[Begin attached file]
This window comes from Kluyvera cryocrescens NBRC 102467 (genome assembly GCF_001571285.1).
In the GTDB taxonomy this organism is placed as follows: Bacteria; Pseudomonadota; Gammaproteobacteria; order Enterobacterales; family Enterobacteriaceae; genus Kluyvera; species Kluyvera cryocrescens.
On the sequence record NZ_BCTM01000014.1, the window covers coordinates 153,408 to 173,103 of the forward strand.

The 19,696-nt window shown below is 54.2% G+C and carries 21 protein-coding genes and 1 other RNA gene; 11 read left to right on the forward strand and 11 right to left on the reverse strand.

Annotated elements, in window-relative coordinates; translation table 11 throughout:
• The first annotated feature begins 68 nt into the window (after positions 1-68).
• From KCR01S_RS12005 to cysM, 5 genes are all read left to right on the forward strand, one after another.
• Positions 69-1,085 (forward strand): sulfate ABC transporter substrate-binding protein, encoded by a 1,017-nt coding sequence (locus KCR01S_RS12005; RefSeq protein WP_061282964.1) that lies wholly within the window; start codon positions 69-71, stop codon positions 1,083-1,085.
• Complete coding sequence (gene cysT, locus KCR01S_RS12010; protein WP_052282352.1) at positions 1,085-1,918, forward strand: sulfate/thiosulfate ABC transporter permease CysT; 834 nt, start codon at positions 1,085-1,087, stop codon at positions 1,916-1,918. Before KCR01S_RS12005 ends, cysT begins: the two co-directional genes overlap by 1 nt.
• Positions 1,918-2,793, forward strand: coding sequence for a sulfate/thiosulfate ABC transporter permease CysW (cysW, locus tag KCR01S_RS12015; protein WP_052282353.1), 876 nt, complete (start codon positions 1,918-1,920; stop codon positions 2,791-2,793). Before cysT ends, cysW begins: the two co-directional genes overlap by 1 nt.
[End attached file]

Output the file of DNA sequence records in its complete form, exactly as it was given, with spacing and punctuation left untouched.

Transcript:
This window comes from Kluyvera cryocrescens NBRC 102467 (genome assembly GCF_001571285.1).
In the GTDB taxonomy this organism is placed as follows: Bacteria; Pseudomonadota; Gammaproteobacteria; order Enterobacterales; family Enterobacteriaceae; genus Kluyvera; species Kluyvera cryocrescens.
On the sequence record NZ_BCTM01000014.1, the window covers coordinates 153,408 to 173,103 of the forward strand.

The 19,696-nt window shown below is 54.2% G+C and carries 21 protein-coding genes and 1 other RNA gene; 11 read left to right on the forward strand and 11 right to left on the reverse strand.

Annotated elements, in window-relative coordinates; translation table 11 throughout:
• The first annotated feature begins 68 nt into the window (after positions 1-68).
• From KCR01S_RS12005 to cysM, 5 genes are all read left to right on the forward strand, one after another.
• Positions 69-1,085 (forward strand): sulfate ABC transporter substrate-binding protein, encoded by a 1,017-nt coding sequence (locus KCR01S_RS12005; RefSeq protein WP_061282964.1) that lies wholly within the window; start codon positions 69-71, stop codon positions 1,083-1,085.
• Complete coding sequence (gene cysT, locus KCR01S_RS12010; protein WP_052282352.1) at positions 1,085-1,918, forward strand: sulfate/thiosulfate ABC transporter permease CysT; 834 nt, start codon at positions 1,085-1,087, stop codon at positions 1,916-1,918. Before KCR01S_RS12005 ends, cysT begins: the two co-directional genes overlap by 1 nt.
• Positions 1,918-2,793, forward strand: coding sequence for a sulfate/thiosulfate ABC transporter permease CysW (cysW, locus tag KCR01S_RS12015; protein WP_052282353.1), 876 nt, complete (start codon positions 1,918-1,920; stop codon positions 2,791-2,793). Before cysT ends, cysW begins: the two co-directional genes overlap by 1 nt.